The appeal of Jeddah and other Saudi ports as new cruise destinations is clear in looking at the planned port calls for cruise lines from 2022 through 2024. Destination-focused Azamara will call at Jeddah for the first time in 2024, as one of 12 maiden calls/new ports that year (others include Halong Bay, Vietnam; Pitcairn Island, U.K., and Aitutaki in the Cook Islands, to name a few). For 2023-2024, Silversea Cruises will offer two Saudi Arabia maiden calls at Jazan and Yanbu. 

Jeddah is a maiden call for Oceania Cruises’ 1,250-passenger Riviera in 2023. On November 19, 2023, the ship’s 30-day “Mediterranean and Arabian Passage” itinerary from Barcelona to Dubai will include a Jeddah call, as will the 20-day “Holy Land and Arabian Jewels” option, departing on November 29, 2023 from Istanbul to Dubai. In addition, Atlas Ocean Voyages’ third expedition ship, World Seeker, which launches in 2022, will sail into Jeddah as a maiden call in 2023. 

In addition, Silversea will call at Jeddah during one segment of Silver Whisper’s 2022 World Cruise; that 13-day voyage departs Mahe, the Seychelles, on March 17, 2022, and sails to Aqaba, Jordan. The ultra-luxury line offers eight Jeddah shore excursions the first day, 14 on the second day, showing the robust nature of what’s to see and do for travelers. 

Jeddah Waterfront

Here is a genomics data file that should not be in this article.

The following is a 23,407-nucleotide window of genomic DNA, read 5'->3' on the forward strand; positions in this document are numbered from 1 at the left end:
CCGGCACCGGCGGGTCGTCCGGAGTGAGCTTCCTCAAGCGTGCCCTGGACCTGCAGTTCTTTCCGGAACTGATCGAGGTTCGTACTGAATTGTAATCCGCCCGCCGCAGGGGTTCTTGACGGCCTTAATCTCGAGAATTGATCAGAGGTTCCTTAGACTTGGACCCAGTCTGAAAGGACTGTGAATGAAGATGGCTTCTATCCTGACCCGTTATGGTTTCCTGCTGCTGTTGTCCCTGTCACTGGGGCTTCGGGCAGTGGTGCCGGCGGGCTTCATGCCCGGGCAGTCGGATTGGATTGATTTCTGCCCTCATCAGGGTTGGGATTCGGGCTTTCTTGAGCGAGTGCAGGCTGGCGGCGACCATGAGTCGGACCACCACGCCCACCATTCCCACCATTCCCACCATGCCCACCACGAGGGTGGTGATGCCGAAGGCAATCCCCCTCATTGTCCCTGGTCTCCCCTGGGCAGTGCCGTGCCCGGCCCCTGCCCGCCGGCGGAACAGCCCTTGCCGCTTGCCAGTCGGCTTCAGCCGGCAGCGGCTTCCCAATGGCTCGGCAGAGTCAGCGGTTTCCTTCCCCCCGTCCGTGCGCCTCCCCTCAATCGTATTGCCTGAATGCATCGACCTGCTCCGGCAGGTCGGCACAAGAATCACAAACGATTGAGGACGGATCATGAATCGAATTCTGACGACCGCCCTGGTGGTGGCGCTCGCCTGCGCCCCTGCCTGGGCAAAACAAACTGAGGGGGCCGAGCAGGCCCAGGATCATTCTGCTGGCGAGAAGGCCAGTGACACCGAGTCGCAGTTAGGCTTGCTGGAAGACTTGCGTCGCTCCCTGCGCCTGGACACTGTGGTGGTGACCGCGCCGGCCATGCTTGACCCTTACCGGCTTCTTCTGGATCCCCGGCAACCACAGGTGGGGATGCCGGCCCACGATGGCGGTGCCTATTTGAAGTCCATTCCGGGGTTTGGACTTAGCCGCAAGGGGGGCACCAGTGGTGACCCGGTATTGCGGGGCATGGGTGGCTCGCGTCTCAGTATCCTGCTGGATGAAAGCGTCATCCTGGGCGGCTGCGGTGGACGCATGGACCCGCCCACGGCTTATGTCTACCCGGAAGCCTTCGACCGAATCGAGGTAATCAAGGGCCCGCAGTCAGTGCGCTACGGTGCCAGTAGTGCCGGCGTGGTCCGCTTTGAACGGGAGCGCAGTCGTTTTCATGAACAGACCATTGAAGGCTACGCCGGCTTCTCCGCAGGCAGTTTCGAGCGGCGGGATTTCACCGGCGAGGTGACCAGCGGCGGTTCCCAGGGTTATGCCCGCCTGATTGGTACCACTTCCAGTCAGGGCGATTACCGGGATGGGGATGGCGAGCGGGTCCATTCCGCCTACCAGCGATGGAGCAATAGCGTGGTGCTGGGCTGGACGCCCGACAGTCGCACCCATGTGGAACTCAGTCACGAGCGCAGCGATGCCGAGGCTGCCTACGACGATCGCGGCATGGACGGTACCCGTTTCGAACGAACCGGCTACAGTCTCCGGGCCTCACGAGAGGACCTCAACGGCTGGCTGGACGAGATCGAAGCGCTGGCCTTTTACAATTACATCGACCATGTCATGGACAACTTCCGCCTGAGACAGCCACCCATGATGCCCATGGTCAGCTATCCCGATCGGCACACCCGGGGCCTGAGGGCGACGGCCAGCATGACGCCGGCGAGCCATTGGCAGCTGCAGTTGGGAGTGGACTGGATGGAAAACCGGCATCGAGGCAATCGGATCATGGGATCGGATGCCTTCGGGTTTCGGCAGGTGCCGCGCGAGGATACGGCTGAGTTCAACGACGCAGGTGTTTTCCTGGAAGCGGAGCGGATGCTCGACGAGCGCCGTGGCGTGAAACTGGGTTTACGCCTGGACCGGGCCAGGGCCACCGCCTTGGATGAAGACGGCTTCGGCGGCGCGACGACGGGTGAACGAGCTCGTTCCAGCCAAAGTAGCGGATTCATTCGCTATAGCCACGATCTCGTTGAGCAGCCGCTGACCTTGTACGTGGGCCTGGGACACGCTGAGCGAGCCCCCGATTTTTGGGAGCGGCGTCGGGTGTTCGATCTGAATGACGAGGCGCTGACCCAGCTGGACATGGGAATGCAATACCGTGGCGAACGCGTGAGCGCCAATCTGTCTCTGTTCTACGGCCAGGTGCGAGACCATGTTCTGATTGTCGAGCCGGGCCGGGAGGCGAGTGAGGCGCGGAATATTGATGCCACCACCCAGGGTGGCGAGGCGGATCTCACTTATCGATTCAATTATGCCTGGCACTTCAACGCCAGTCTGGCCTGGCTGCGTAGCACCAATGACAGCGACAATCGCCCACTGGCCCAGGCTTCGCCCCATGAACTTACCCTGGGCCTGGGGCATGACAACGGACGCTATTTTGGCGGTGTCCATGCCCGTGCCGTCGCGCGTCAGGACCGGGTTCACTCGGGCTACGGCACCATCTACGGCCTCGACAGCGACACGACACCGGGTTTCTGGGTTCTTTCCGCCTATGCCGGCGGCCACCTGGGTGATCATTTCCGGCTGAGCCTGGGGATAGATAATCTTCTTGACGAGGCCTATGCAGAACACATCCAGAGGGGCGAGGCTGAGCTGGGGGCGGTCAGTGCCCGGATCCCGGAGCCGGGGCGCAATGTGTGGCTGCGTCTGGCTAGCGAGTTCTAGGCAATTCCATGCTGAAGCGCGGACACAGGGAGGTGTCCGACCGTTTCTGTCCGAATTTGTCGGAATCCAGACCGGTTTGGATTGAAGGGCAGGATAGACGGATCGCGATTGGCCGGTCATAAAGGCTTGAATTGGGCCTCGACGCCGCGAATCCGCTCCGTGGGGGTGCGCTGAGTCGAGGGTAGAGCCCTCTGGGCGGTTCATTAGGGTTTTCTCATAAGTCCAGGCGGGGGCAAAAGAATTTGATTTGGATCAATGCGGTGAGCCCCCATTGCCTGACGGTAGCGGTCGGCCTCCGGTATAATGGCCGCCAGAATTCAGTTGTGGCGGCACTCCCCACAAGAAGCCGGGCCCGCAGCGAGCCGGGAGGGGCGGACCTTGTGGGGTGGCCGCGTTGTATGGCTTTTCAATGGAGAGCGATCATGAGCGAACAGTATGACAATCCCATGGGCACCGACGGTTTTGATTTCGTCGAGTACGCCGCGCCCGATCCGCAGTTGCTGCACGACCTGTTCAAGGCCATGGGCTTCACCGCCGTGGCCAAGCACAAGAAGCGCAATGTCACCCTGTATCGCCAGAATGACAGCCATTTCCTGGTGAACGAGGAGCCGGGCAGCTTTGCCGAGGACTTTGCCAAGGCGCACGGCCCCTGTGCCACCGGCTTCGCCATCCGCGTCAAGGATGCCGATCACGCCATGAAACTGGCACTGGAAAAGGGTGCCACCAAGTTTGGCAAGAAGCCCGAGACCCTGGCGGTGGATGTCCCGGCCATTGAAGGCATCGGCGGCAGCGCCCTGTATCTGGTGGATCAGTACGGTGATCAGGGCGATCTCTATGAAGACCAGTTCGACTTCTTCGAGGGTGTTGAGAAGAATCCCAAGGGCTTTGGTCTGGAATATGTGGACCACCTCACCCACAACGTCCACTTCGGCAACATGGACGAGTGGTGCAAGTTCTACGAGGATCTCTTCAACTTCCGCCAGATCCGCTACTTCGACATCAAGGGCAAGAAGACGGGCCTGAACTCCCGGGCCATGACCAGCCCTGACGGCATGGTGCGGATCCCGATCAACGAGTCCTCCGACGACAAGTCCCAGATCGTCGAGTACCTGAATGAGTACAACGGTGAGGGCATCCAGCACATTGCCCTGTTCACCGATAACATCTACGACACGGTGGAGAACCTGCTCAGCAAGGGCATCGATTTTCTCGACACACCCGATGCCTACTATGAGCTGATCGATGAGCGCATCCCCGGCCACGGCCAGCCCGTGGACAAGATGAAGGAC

Jeddah is a gateway to the Islamic holy city of Mecca. Multiple lines have planned maiden calls to this resort city between 2022 and 2024. (Cruise Saudi)  

We’d suggest cruisers consider the fun, four-and-a-half-hour, optional “Jeddah Evening Desert Safari,” which unfolds inside a Bedouin-style camp. This excursion will showcase everything from dune bashing to camel riding, sheesha, sand boarding, a belly dance show and BBQ buffet dinner.  In Jeddah, Silversea’s guests also have other optional tours to consider, along with three “included” tours: “Cultural Highlights of Jeddah,” “Jeddah Sights & Fakieh Aquarium,” and “Markets of Jeddah.” 

Tasked with developing cruise tourism, Cruise Saudi recently joined Cruise Lines International Association (CLIA) for greater exposure to CLIA’s membership base of nearly 40,000 travel advisors and 7,125 travel agencies within the U.S. and Canada, as well as nearly all cruise lines.

Mystery Island, Vanuatu

High up on the “exotic port scale” but totally different in its natural and cultural vibe is Vanuatu’s Mystery Island, also known as Inyeug. Ultra-luxury Regent Seven Seas Cruises will make a maiden call here as part of its “2023-2024 Voyage Collection,” which includes highly inclusive cruises to 15 new ports of call. 

The 490-passenger Seven Seas Navigator will call at this far-flung South Pacific isle during a 16-night “Secret Isles of the South Pacific” itinerary, which operates from Sydney, Australia to Papeete, Tahiti on January 10, 2024. This pampering cruise also visits such other appealing South Pacific isles as the Isle of Pines in New Caledonia, Pago Pago in American Samoa, Bora Bora in French Polynesia and Suva in Fiji, to name a few. 

For travelers seeking a pristine, nearly deserted isle, Mystery Island entices with soft sandy beaches and swaying coconut palm trees. It’s typically uninhabited, but on days when a cruise ship calls, residents from neighboring Aneityum often pop over with local crafts or to offer beach massages or hair braiding.